However, I bought a mattress pad that I will use in our vintage trailer. So it’s all good, and that worked out fine in the end.
This pop-up camper had a 20-gallon fresh water tank and no gray tank. However, there was a plastic folding container and the sink had a drain into this. I actually ended up really liking this arrangement—no making a big production of dumping the tank. I could either dump it down a sink in a bathroom or it could be dumped on the grass since I used eco-friendly soaps.
While there are models that can be had with showers and toilets, this was not one of those. There was the Go Anywhere toilet included, which I wrote about. There’s also an outdoor shower that draws from the water heater so, depending on the circumstances, this could actually work quite well.
We ended up staying at developed camp spots almost the whole trip, with one night’s exception. That was a clothing-optional place, so nobody was offended by someone trying out the outdoor shower. Yes, I do have photos. No, I’m not going to share them.
Putting the pop-up camper top up and down is easy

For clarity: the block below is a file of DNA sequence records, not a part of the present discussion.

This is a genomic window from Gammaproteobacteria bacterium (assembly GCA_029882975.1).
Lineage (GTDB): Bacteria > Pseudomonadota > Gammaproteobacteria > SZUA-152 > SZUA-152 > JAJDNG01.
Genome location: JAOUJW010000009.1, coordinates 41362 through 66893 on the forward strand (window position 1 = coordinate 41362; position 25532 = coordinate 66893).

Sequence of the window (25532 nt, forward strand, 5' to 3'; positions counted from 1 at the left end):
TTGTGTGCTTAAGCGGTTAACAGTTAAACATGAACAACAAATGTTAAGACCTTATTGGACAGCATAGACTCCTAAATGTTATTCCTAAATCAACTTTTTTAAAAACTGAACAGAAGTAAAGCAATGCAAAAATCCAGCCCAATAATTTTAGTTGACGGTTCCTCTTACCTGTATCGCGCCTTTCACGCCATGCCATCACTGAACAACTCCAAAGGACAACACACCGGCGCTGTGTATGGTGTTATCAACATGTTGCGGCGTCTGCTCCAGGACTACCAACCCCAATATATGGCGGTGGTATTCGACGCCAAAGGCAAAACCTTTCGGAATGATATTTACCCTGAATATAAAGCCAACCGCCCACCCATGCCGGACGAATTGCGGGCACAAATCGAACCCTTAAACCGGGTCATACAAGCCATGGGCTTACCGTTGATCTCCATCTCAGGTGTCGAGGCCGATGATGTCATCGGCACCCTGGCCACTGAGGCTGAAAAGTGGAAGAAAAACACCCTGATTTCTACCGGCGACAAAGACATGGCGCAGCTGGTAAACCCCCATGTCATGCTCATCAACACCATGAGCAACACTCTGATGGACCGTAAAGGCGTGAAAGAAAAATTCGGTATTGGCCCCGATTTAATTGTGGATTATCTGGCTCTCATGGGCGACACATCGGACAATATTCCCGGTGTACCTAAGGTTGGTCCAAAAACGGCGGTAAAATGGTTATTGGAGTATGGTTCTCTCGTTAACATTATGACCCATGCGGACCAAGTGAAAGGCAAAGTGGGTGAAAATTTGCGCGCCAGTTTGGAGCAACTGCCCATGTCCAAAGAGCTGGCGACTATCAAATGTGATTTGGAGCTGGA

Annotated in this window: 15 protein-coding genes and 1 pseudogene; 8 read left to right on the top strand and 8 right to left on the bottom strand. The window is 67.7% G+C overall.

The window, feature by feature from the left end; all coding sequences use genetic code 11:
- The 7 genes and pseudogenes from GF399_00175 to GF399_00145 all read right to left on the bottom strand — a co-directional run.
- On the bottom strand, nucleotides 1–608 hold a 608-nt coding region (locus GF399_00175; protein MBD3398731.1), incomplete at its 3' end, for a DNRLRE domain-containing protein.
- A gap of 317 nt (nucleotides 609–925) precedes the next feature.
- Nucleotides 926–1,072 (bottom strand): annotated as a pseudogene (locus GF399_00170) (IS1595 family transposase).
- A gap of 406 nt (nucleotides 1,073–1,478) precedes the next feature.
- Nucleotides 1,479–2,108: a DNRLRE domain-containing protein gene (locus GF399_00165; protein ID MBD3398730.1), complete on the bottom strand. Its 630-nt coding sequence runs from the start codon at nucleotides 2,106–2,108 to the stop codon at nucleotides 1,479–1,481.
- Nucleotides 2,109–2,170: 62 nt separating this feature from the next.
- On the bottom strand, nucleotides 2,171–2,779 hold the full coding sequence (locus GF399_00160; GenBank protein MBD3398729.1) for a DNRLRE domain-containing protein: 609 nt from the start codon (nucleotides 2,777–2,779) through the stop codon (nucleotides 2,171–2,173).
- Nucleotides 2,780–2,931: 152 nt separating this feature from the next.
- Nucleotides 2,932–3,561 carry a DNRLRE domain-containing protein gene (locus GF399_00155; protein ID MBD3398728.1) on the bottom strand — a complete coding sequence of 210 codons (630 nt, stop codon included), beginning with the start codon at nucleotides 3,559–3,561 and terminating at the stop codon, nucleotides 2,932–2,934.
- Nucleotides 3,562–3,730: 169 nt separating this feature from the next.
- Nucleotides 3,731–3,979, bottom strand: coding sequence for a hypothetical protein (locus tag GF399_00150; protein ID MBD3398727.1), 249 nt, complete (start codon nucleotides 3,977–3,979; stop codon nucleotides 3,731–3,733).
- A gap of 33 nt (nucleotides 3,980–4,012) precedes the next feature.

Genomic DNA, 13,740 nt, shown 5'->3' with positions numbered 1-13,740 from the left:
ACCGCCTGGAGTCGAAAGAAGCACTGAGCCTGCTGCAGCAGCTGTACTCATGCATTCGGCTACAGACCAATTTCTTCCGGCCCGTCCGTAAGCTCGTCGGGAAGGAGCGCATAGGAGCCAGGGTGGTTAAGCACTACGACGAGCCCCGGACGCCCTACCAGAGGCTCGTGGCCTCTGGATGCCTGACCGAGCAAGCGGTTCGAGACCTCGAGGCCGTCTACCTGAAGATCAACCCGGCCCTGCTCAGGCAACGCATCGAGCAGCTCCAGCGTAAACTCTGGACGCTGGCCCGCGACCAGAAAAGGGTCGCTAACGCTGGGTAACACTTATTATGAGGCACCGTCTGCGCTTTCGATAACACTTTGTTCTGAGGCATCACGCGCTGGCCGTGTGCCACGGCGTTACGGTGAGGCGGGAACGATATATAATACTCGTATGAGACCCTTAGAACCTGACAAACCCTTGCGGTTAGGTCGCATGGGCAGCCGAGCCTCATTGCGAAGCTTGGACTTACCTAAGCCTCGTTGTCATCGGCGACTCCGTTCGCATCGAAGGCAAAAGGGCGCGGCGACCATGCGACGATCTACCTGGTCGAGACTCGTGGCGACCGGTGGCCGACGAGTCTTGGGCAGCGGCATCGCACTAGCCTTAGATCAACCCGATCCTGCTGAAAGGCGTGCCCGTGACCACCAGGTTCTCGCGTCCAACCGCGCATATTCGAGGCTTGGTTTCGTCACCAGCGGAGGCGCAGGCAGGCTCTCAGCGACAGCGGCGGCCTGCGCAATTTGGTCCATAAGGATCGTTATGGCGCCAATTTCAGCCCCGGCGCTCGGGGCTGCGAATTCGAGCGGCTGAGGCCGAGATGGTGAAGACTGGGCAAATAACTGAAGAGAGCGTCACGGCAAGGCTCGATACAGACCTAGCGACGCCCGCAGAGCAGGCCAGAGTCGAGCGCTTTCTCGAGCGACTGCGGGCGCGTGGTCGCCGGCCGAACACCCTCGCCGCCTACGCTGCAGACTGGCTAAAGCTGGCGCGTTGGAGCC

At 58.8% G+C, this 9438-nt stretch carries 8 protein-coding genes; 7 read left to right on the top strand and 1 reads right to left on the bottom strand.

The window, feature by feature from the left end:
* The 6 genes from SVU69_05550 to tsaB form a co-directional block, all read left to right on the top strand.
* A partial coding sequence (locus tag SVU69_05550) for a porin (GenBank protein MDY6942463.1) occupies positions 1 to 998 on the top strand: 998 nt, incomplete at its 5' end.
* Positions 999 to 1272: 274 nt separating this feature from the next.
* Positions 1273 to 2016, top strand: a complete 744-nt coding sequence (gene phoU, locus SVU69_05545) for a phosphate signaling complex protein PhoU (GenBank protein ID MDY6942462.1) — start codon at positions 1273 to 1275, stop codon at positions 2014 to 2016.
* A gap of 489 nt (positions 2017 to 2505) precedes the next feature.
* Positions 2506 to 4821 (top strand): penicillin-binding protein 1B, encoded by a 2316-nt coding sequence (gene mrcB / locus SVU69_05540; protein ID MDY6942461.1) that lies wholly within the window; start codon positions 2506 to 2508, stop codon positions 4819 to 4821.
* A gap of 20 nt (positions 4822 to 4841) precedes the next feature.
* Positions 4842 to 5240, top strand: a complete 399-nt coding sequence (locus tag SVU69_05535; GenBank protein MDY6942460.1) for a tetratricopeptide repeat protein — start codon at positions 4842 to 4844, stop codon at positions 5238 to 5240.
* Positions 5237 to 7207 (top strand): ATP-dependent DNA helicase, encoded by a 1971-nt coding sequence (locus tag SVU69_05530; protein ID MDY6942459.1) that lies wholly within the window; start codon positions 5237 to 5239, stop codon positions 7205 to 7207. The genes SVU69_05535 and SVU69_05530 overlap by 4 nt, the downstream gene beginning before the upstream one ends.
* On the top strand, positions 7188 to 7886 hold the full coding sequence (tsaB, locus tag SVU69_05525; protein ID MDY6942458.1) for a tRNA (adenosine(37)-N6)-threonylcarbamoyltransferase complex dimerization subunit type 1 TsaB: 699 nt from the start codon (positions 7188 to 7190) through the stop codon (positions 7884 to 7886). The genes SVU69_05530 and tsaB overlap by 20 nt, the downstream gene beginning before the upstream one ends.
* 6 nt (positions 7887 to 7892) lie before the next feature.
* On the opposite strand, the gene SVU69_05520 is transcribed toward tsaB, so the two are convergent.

Putting the top up and down is an easy proposition. They’ve done a great job of making it easy with a clever design that includes gas struts to help facilitate the operation.
Several of our nights in the desert were really, really windy. While the material between the lower half and the top of the camper did blow a bit, we were comfortable inside.
In fact, I really liked the three-layer top material that featured Velcro attachments for the inner layer, protective layer and clear layer. The way this is done is another example of how this camper is very, very well thought out. You can expose half the clear layer, fully cover it or open the whole thing up—which really made for nice cross-breezes.
More thoughts on the Hawk pop-up camper
Speaking of wind and breezes and such, another big plus of this is that you can buy the truck to suit your circumstances. This was on a lifted diesel one-ton truck. But you could also put this same camper on a half-ton truck with a small diesel engine and get pretty good fuel mileage. Or, a half-ton truck with a gas engine and the company guesstimates that the fuel economy hit would only be about 1-2 miles per gallon. Not bad.